On the human dimension, dust can aﬀect agriculture by the erosion of soils (removing fine particles and nutrients from the soil) when dust is emitted and by the abrasion and deposition of dust over crops and natural vegetation (Goudie and Middleton, 2006). Airborne dust reduce the shortwave solar radiation flux at the surface, which decreases the production of electricity of solar power plants. Dust particles, like other aerosols, also have an impact on human health, which is potentially important for local African populations. Inhalation and ingestion of dust are the most important routes of entrance of aerosols into the human body. Once deposited in the human body, they can react with fluids and tissues (Knippertz and Stuut, 2014). Dust increases the incidence of respiratory disease, eye infections, and cardiovascular mortality (Morman and Plumlee, 2013); and has been associated to deadly epidemics of meningococcal meningitis in the African Sahel (Martiny and Chiapello, 2013; P´erez Garc´ıa-Pando et al., 2014) and to coccidioidomycosis (valley fever) in North America (e.g. Kirkland and Fierer, 1996; Goudie, 2014).
In the previous paragraph we have spoken about aerosols and dust in the atmosphere, giving the rationale and the interest of the dust emission estimation problem. We will continue this chapter with a second topic, more related to the methodology that we have applied, and which is present throughout all this thesis: data assimilation in atmospheric sciences.
Data assimilation and numerical models of the atmo-sphere
Numerical weather prediction models are numerical implementations of the equations governing the dynamics and the physics of the atmosphere. The equations themselves represent approxi-mations of atmospheric processes and are therefore an integral part of such models. Atmospheric models aim to solve, at least, the most important equations from fluid dynamics applied to the atmosphere. These are the momentum equation, the continuity equation and thermodynamics equations, where the variables are the so-called “state” or prognostic variables (i.e., wind field, temperature, surface pressure) and mixing ratio of some important atmospheric trace gases or particles (e.g., water vapour) among others. Numerically it is usual to split the process of solv-ing the (discretized) equations into the “dynamics” (momentum and continuity equations) and the “physics” parts of the model, the latter consisting of radiative transfer, boundary layer and surface exchange, convection and other cloud processes.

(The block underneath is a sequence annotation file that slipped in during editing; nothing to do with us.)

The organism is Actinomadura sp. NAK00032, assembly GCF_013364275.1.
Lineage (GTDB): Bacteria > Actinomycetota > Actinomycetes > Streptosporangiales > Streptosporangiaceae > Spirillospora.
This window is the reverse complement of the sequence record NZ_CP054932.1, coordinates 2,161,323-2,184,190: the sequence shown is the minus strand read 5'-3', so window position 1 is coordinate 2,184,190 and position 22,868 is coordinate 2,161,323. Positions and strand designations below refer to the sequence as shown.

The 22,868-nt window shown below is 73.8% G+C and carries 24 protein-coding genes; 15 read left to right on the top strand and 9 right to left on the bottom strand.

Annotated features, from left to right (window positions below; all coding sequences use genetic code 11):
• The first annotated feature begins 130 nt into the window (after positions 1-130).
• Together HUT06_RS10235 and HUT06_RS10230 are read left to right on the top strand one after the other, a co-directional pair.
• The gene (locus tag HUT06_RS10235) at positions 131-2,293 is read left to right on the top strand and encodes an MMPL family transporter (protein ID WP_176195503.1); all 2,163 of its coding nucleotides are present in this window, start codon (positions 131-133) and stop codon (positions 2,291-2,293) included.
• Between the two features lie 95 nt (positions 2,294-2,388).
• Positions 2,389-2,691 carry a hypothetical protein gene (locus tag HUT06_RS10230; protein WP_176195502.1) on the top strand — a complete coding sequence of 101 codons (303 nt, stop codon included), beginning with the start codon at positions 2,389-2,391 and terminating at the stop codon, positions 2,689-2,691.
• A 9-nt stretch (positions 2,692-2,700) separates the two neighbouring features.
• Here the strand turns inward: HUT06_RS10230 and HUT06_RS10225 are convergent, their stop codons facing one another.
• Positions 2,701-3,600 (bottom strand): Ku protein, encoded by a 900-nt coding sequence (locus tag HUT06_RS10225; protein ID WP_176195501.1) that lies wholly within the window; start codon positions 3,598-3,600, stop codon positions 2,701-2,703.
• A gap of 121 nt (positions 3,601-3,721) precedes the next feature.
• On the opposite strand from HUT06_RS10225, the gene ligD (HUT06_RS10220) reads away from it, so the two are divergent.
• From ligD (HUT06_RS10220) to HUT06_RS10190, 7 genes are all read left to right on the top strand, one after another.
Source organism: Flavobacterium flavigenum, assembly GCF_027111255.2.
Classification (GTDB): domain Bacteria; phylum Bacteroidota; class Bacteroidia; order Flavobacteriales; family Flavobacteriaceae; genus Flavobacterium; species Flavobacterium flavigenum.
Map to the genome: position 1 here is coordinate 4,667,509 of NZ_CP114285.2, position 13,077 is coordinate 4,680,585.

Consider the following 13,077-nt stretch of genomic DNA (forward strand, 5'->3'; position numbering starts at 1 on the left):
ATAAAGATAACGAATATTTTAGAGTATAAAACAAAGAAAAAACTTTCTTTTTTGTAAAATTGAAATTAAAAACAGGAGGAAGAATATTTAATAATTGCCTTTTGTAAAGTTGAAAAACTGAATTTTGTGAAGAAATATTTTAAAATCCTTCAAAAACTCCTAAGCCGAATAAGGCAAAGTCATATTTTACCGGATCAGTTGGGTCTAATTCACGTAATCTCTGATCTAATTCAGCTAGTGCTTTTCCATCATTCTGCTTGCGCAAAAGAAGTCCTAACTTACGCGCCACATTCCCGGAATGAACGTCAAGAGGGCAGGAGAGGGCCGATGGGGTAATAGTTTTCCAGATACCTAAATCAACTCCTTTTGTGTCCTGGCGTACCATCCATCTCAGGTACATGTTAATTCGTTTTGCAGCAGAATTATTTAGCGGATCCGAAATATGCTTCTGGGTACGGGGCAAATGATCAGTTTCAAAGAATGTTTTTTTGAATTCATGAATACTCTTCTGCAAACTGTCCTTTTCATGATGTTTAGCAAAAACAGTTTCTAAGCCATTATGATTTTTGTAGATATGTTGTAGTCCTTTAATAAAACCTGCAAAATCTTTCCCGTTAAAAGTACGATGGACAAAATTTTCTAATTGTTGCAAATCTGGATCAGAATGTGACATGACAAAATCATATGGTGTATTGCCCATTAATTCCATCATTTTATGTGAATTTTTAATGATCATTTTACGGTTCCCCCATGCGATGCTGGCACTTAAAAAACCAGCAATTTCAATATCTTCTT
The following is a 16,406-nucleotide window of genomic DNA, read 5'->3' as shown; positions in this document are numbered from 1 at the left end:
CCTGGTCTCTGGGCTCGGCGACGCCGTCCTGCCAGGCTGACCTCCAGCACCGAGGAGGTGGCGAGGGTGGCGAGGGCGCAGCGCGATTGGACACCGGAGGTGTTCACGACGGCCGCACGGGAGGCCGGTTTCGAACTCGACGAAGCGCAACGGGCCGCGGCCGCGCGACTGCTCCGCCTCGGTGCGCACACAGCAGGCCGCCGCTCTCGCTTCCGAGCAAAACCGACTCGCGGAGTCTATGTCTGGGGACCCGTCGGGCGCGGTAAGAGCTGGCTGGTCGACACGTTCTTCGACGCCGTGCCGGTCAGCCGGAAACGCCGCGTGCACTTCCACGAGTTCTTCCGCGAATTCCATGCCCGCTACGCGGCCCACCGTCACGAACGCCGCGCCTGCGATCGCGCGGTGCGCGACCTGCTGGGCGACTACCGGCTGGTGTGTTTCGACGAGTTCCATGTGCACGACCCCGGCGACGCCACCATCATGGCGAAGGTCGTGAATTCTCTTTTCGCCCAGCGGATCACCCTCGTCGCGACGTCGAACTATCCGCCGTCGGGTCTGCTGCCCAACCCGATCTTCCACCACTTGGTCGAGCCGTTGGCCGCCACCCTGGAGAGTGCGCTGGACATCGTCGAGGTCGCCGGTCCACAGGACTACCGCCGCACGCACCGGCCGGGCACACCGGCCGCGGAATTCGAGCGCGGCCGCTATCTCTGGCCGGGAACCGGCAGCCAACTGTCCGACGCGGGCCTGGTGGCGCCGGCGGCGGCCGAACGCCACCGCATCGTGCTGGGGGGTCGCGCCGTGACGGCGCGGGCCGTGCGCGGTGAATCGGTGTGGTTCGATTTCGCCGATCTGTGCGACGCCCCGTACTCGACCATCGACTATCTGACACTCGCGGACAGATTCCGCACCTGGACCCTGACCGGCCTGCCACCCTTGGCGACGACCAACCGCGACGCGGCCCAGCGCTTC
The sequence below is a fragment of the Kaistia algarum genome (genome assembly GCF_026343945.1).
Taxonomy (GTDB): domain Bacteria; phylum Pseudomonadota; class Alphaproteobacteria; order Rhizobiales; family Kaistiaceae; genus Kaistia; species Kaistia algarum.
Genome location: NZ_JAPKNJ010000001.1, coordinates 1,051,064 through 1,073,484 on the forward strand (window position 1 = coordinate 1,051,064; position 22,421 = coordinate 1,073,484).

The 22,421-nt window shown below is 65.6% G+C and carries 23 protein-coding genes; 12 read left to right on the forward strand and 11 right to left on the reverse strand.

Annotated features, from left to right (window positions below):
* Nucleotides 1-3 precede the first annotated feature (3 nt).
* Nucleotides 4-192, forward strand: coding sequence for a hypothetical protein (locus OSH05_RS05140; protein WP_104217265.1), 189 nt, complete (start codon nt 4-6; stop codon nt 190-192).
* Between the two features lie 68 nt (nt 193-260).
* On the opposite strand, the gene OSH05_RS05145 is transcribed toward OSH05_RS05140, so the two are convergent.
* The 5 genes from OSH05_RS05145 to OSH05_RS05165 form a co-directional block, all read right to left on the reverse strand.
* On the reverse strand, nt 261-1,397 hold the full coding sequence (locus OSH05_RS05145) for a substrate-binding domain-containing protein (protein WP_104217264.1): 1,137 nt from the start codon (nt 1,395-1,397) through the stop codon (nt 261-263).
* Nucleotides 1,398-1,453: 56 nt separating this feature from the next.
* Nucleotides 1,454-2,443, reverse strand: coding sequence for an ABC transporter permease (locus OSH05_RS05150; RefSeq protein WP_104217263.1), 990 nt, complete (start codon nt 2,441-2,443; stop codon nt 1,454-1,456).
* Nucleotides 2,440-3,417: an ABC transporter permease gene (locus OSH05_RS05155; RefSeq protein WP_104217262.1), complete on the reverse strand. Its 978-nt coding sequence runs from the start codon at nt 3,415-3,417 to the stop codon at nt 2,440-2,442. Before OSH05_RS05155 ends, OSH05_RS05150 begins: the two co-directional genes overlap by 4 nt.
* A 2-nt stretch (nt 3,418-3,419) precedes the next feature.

Atmospheric observations consist of in situ and remote sensing measurements of the atmo-sphere. Typically atmospheric remote sensing rely on measuring radiative quantities which can be translated into relevant atmospheric variables (e.g., temperature) through a “retrieval scheme” that is based on fundamental physical laws. If the source of the electromagnetic radiation em-ployed by the sensor is a natural source (e.g., radiation emitted by the sun or terrestrial radiation emitted by the Earth system), then the remote sensing is called passive. This is, for example, the case of sunphotometers and of a range of passive satellite-borne (spectro)radiometers. When the emitted source is artificial, then the retrieval technique is called active. Lidars and radars are examples of this type of instruments (Liou, 2002). Information about the state or the composition of the atmosphere can be retrieved by using remote sensing. In this case, the electromagnetic spectrum is sampled depending on the variables of interest. For example, the visible and in-frared parts of the spectrum are commonly used in cloud detection, the ultraviolet is useful to determine ozone concentrations. Aerosols are usually retrieved by using the visible part of the electromagnetic spectrum, but infrared radiation can also be useful to detect coarse mode aerosols such as dust. Operational products developed for dust detection rely on visible (e.g., Levy et al., 2013) or infrared (e.g., Peyridieu et al., 2013) electromagnetic radiation. In particular, infrared dust retrievals can give information about dust size distribution and the height of the dust layer (Peyridieu et al., 2013). We will describe the observations used in this thesis in Chapter 2.